“Tuition is not the issue for many Latino low-income students. It’s really child care, transportation," Santiago said, citing some of the costs that add up for students. "The cost of attendance is more than tuition and fees, and if free college doesn’t include that, we might be hampering our students, rather than helping them.”

‘It’s what seals the deal’

Hoping to boost the education and competitiveness of its workforce, the Alamo Colleges District, made up of San Antonio College and four other community colleges in the area, launched AlamoPROMISE in 2019 after officials visited Tennessee and Dallas, which have similar locally run free college programs.

More than 50 percent of students attending these institutions in the Alamo district are eligible for financial aid.

AlamoPROMISE is what is known as a last-dollar program — it pays tuition and fees that aren't covered by financial aid and scholarships.

Many students who get full financial aid from the federal government might not get AlamoPROMISE assistance, but the program picks up the full cost for middle-income or working-class families that don’t get full grants or qualify for Pell grants, said Mike Flores, chancellor of the Alamo Colleges District.

There are similar programs in 18 other states, Granville said.

In the first class helped by AlamoPROMISE, 92 percent of the students were students of color and came from schools where fewer than half were going to college at all, Flores said.

Students in the program are 64 percent Latino, 8 percent African American and 4 percent Asian American, Flores said.

To encourage San Antonio students to sign up for the program and to enroll in college, the Alamo Colleges District held a virtual and an in-person pep rally encouraging students to “save their seat” and assured them of community support.

The organizers of the Dallas and Tennessee programs had told them that there was power in telling parents and students that tuition and fees would be paid.

"It's what seals the deal for students," Flores said.

Additional support services, higher attendance

The 25 high-poverty high schools the district targeted increased their college enrollments by up to 20 percent in the first year, Flores said.

“Some of the students may qualify for financial aid, but I think the way it is framed, and I think it’s the additional support services that are provided to Promise students, that kind of excites them, and they signed up,” Flores said.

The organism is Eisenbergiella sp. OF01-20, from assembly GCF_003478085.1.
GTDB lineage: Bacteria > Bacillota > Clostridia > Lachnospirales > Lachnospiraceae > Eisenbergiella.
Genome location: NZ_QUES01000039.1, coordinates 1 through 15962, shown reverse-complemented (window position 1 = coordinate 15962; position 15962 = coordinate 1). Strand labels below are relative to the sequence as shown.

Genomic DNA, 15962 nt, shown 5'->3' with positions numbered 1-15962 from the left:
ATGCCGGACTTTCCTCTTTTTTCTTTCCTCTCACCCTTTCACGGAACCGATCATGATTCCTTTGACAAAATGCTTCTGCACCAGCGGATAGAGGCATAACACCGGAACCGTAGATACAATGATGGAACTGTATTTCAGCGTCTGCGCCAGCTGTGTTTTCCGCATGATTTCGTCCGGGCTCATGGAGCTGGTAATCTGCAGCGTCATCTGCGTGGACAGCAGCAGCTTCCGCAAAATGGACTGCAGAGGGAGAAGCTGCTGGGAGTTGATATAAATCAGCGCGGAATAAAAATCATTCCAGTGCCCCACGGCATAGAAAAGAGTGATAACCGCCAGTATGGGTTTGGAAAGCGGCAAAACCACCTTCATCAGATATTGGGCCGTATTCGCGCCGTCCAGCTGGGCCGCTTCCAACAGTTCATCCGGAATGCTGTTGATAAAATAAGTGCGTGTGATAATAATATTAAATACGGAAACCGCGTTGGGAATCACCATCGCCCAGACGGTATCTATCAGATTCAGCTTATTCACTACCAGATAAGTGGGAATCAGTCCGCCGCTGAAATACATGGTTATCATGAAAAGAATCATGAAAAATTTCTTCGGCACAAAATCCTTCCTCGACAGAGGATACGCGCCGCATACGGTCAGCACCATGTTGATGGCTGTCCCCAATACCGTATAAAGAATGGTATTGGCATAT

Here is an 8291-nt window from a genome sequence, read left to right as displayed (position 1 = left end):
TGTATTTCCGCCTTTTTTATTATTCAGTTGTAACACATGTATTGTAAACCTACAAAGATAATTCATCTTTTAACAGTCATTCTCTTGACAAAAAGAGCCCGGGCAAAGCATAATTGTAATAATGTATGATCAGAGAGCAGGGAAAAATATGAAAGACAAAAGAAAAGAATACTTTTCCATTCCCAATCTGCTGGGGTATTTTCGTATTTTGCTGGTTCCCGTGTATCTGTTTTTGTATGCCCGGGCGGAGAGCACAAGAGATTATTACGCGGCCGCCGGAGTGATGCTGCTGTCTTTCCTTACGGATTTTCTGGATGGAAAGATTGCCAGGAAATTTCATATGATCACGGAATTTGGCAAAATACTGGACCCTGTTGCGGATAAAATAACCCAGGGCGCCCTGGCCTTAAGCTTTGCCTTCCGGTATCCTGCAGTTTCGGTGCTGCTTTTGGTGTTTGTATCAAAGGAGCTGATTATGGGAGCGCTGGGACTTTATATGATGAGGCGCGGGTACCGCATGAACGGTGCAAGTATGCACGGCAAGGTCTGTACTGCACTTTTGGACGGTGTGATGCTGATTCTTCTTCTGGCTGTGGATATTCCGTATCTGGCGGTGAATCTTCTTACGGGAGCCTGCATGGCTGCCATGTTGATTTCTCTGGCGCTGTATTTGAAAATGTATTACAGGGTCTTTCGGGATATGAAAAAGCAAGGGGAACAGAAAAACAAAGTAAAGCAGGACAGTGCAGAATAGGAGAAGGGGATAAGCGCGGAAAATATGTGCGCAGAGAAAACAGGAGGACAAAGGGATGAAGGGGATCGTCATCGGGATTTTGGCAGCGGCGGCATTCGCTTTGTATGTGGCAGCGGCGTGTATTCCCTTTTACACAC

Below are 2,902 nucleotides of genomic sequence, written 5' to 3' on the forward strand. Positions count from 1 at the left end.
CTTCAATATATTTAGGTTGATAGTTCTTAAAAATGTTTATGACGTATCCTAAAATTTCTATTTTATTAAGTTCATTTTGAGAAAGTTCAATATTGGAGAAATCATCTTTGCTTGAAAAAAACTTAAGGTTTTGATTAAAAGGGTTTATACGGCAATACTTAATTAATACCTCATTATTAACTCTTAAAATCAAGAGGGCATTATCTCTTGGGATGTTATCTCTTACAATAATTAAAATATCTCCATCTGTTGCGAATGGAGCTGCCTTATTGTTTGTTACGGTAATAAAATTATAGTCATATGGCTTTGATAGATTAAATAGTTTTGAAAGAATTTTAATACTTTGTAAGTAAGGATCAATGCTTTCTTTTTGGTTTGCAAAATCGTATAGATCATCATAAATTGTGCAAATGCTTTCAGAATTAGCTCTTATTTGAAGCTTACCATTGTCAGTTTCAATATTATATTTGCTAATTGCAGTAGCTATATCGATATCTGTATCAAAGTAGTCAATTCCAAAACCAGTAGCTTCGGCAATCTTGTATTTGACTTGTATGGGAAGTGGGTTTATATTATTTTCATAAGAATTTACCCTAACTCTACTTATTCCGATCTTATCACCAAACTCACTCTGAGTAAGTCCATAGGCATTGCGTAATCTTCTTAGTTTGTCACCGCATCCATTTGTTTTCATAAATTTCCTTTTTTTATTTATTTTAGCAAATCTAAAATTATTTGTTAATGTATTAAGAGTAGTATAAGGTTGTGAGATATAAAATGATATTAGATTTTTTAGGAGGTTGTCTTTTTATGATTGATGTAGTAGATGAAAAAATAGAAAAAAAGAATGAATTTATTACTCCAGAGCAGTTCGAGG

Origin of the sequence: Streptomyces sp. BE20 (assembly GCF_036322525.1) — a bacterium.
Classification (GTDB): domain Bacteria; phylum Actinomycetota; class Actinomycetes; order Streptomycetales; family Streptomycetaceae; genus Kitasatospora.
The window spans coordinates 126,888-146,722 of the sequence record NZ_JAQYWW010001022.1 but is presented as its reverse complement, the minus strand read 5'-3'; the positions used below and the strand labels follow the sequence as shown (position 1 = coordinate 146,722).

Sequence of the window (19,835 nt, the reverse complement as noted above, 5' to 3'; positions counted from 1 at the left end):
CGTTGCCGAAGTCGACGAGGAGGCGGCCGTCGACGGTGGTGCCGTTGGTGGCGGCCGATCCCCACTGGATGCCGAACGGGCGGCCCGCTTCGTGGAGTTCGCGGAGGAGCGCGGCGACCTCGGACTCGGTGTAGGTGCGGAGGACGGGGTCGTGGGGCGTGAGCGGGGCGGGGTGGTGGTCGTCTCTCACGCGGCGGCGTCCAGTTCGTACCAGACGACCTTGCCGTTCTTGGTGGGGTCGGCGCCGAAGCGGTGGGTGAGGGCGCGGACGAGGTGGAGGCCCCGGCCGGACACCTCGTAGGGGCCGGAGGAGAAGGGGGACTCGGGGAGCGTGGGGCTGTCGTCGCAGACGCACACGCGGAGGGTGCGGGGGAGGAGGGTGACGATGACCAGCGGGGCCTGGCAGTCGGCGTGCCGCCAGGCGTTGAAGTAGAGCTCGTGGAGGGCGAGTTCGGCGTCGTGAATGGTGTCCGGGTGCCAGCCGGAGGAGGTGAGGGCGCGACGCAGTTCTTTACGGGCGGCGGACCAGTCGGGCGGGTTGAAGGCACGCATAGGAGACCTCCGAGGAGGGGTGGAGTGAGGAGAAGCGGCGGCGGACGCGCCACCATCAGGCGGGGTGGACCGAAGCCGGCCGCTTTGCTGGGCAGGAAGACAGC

Allen Friesenhahn, 18, is in his first year studying computer programming at San Antonio College.

His father is a longtime manager at Texas’ major grocery chain, H-E-B, and his mother is a self-employed house cleaner. His parents paid for some of his older sister’s education.

He attended one of the high schools that has been part of the AlamoPROMISE program.

“That’s how I’m currently affording it. I think if everyone was able to get that, I think it would broaden the education for everyone, because not everyone can afford it,” said Friesenhahn, who is Latino.

All schools in the Alamo Colleges District have student advocacy centers that help students get food, clothing and other assistance.

The district has raised more than $14 million for AlamoPROMISE and plans to expand the program to other high schools.

Flores said the district's research found that gross domestic product in San Antonio and Bexar County would rise by 1 percent over the first five years of the program.

"The American Community Survey, the census, gave San Antonio in 2018 the highest urban poverty rate in the nation, and that really is tied to educational attainment levels," Flores said, "and we know a credential can change the trajectory of a family."

Image: Allen Friesenhahan (Suzanne Gamboa / NBC News)
Image: Allen Friesenhahan (Suzanne Gamboa / NBC News)

Serenity Gonzalez, 19, is in her second year studying music at San Antonio College.

She had dreamed of studying opera at Carnegie Mellon University or Tisch School of the Arts at New York University, but she has curbed that dream because of costs.

Gonzalez hopes that with the money she has saved by studying her first two years at San Antonio College, she will be able to afford enroll in the music program at the University of Texas at Austin.

Gonzalez has had difficulty getting all the documents and information she needs to apply for federal financial aid, a requirement for AlamoPROMISE assistance.

So she paid for her first year herself. At the end of her first semester, AlamoPROMISE refunded those costs and paid for two more semesters. She still faces challenges to get federal financial aid, so she isn’t sure whether she will get help for the coming semester.

“For the next semester, I will have to pay out of my own pocket,” Gonzalez said. She works part time and has a scholarship that helps, but she will probably have to add more hours to afford costs.

“It’s kind of hard going to school full time and doing part-time work,” she said.

Two years of free college, she said, “would have made it so much easier.”